Baking 101: The Best Buttermilk Substitutes
Let’s talk about buttermilk. More specifically, let’s talk about how I never have buttermilk in the refrigerator when I need it. Wwhhyy!?
What is buttermilk? Buttermilk is a slightly sour milk. The sourness of buttermilk comes from acids in the milk, most notably, lactic acids. Because the proteins in buttermilk are curdled, buttermilk is slightly thicker than regular milk, but not quite as thick as cream. Buttermilk is also usually much lower in fat than regular milk and cream.
Cultured buttermilk, as it is called in the United States these days, is a pasteurized milk product. A culture of lactic acid bacteria is added to low-fat milk to curdle and sour the milk. Many dairies also add tiny yellow colored flecks of butter to simulate, well… buttermilk.
Buttermilk is an important part of baking. The acidic milk combined with baking soda in a recipe is a baker’s dream. It’s helps add a lightness and tenderness to baked treats. When baking soda is combined with the lactic acids of buttermilk, the acid neutralizes the metallic taste of sodium carbonate. We talked about this in-depth in Baking 101: The Difference Between Baking Soda and Baking Powder.
What if you’re plum out of buttermilk? There are solutions…. let’s talk.
The Best Buttermilk Substitutes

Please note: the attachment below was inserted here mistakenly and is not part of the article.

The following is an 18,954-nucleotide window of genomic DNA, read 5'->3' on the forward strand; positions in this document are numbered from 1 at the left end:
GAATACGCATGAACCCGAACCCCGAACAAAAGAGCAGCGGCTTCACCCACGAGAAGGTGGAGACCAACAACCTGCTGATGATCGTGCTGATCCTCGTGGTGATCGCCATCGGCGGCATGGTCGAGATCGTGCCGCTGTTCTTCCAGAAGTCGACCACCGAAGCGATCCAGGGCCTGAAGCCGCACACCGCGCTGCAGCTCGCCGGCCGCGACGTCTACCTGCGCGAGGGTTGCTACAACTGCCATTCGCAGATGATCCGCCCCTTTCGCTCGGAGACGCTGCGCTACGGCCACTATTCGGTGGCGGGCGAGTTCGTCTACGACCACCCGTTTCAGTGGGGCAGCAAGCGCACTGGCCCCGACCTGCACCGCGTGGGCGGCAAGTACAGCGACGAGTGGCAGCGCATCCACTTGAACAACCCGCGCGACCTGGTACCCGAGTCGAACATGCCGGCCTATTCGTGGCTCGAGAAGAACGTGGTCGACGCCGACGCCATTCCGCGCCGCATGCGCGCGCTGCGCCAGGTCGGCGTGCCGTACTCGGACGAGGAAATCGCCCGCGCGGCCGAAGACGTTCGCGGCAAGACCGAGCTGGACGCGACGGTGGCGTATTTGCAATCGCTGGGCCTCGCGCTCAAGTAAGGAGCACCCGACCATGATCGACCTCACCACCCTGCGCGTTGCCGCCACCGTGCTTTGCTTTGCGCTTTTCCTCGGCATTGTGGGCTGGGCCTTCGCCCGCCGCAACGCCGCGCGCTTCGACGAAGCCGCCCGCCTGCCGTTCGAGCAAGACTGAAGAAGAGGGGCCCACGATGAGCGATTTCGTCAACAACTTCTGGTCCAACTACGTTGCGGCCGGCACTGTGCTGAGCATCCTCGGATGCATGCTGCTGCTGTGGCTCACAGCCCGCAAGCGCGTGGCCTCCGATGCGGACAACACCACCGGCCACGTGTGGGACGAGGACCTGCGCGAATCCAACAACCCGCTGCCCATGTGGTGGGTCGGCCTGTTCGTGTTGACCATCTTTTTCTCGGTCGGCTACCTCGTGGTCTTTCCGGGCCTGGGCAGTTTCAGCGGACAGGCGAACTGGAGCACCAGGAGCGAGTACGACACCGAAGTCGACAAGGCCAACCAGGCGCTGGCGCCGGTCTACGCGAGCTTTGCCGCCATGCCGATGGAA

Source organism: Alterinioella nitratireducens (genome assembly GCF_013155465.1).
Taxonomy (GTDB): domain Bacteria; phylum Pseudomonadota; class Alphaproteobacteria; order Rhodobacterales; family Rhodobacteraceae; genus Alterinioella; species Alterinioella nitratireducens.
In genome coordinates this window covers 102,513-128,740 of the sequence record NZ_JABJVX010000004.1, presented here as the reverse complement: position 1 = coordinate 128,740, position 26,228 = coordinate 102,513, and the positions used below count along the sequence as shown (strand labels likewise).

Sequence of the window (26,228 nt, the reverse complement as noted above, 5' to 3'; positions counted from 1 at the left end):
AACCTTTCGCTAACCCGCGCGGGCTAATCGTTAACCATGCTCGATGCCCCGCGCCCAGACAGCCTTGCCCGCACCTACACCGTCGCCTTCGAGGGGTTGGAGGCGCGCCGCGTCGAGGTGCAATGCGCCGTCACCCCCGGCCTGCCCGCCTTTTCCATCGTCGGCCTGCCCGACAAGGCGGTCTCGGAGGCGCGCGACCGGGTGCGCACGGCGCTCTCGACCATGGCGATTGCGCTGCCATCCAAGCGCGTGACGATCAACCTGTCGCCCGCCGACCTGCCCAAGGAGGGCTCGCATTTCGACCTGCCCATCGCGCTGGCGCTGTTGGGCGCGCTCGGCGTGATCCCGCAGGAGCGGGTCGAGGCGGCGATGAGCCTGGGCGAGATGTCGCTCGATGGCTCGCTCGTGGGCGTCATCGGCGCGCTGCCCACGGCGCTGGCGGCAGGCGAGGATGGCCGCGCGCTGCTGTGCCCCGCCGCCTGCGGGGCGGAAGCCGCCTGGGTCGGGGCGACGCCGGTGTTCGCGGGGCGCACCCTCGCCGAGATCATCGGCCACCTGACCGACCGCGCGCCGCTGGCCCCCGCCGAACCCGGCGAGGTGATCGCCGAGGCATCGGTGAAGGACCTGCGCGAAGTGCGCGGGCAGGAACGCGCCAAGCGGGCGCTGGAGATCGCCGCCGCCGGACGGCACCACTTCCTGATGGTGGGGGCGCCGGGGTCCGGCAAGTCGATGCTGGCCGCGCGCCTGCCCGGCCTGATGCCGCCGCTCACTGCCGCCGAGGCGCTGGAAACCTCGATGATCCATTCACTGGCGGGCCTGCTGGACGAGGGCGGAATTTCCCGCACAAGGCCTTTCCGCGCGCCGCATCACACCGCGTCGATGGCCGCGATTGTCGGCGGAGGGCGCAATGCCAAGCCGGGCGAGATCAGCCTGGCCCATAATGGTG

Milk and Lemon or Vinegar
In a 1-cup measuring cup, add 1 Tablespoon of fresh lemon juice. Top the lemon juice with skim, low fat or whole milk. Stir and let sit for two minutes. After two minutes, your milk is both acidic and curdled. If you need 2 cups of buttermilk, add 1 tablespoon plus 1 teaspoon of lemon juice or vinegar to the milk. Two tablespoons aren’t necessary.
Milk and Yogurt
Stir 1/4 cup milk into 3/4 cup plain yogurt to create a nicely thick buttermilk substitute.
Milk and Cream of Tartar
Stir together 1 cup of milk and 1 3/4 teaspoon cream of tartar. To ensure that the mixture doesn’t get lumpy, mix the cream of tartar with 2 Tablespoons of milk. Once mixed add the rest of the cup of milk. Cream of tartar is an acid and will simulate the acidic environment of buttermilk in a pinch.
Non-Dairy Option: Almond Milk and Yogurt (with a splash of vinegar)
Stir 1/4 cup almond milk into 3/4 cup almond milk yogurt. Add a splash (about 1/2 teaspoon) vinegar to the mixture and stir well. Soy milk and yogurt can also be substituted for the almond milk products.
What We’re Making With Buttermilk
So soft and tender straight from the fryer. Don’t inhale and eat. Trust me.
Soft cakes topped with ultra sweet, roasted strawberries.
Brown Butter and Buttermilk in their greatest union yet.
Dream biscuits. On the savory side.